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, 41 (1), 27-33

Behavioral and Psychosocial Risk Factors Associated With First and Recurrent Cystitis in Indian Women: A Case-control Study

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Behavioral and Psychosocial Risk Factors Associated With First and Recurrent Cystitis in Indian Women: A Case-control Study

Bharti Mishra et al. Indian J Community Med.

Abstract

Background: The risk factors for urinary tract infections (UTIs) from developed countries are not applicable to women from developing world.

Objective: To analyze the behavioral practices and psychosocial aspects pertinent to women in our region and assess their association with acute first time or recurrent UTI.

Materials and methods: Sexually active premenopausal women with their first (145) and recurrent (77) cystitis with Escherichia coli as cases and women with no prior history of UTI as healthy controls (257) were enrolled at a tertiary care hospital in India, between June 2011 and February 2013. Questionnaire-based data was collected from each participant through a structured face-to-face interview.

Results: Using univariate and multivariate regression models, independent risk factors for the first episode of cystitis when compared with healthy controls were (presented in odds ratios [ORs] with its 95% confidence interval [CI]): Anal sex (OR = 3.68, 95% CI = 1.59-8.52), time interval between last sexual intercourse and current episode of UTI was <5 days (OR = 2.27, 95% CI = 1.22-4.23), use of cloth during menstrual cycle (OR = 2.36, 95% CI = 1.31-4.26), >250 ml of tea consumption per day (OR = 4.73, 95% CI = 2.67-8.38), presence of vaginal infection (OR = 3.23, 95% CI = 1.85-5.62) and wiping back to front (OR = 2.52, 95% CI = 1.45-4.38). Along with the latter three, history of UTI in a first-degree female relative (OR = 10.88, 95% CI = 2.41-49.07), constipation (OR = 4.85, 95% CI = 1.97-11.92) and stress incontinence (OR = 2.45, 95% CI = 1.18-5.06) were additional independent risk factors for recurrent cystitis in comparison to healthy controls.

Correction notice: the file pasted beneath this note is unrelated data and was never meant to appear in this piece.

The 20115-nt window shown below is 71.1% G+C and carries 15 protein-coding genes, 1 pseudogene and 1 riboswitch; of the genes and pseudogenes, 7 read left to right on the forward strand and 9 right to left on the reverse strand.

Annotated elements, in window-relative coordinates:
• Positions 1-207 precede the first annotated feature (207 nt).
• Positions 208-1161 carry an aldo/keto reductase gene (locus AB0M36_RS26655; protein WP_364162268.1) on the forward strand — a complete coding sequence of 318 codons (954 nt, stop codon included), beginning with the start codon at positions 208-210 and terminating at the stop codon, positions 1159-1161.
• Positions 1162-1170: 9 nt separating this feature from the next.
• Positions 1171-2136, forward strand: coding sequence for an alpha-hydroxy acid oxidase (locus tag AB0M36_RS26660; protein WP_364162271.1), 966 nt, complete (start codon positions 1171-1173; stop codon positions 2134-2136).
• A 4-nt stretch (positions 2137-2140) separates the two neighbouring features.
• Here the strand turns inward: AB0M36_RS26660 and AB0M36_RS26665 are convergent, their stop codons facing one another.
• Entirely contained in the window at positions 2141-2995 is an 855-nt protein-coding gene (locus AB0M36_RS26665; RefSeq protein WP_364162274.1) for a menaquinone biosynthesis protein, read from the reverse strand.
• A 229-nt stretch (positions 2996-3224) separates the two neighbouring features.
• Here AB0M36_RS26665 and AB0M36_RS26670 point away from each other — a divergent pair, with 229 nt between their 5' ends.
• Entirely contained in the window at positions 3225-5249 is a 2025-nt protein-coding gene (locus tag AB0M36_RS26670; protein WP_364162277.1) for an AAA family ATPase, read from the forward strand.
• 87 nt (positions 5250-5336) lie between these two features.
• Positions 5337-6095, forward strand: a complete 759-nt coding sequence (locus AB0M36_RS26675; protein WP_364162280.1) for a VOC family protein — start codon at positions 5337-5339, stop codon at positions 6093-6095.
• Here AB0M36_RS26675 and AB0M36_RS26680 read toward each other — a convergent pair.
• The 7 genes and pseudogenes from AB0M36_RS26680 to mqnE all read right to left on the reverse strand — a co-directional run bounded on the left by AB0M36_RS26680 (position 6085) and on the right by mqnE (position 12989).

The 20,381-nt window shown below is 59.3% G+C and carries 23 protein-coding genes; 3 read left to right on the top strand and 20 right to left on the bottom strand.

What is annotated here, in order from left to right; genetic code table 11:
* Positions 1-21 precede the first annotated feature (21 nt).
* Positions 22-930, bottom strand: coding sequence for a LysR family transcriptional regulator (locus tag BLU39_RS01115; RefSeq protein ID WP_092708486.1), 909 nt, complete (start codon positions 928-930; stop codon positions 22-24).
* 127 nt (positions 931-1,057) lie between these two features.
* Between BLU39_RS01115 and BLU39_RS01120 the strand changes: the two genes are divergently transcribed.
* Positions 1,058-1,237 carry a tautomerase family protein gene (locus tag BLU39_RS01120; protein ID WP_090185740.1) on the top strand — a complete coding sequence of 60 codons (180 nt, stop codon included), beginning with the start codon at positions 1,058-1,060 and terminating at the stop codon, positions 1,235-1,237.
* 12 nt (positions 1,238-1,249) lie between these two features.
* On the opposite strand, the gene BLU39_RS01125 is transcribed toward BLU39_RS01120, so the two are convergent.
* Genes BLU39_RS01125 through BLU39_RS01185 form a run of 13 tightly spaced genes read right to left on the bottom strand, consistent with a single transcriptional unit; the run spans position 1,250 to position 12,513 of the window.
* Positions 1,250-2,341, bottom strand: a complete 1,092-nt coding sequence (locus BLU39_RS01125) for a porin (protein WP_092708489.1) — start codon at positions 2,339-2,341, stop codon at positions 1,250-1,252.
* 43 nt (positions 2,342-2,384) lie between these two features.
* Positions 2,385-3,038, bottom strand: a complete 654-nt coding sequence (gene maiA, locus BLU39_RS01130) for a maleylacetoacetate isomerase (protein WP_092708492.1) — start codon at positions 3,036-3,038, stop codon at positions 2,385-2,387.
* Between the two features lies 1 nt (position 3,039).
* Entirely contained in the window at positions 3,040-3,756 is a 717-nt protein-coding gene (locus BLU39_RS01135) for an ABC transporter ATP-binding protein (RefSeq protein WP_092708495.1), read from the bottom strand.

Conclusion: Most of the risk factors for initial infection are potentially modifiable but sufficient to also pose risk for recurrence. Many of the findings reflect the cultural and ethnic practices in our country.

Keywords: Behavioral practices; host factors; recurrent urinary tract infections; sexual behavior; urinary tract infections.

Conflict of interest statement

Conflicts of Interest: None declared.

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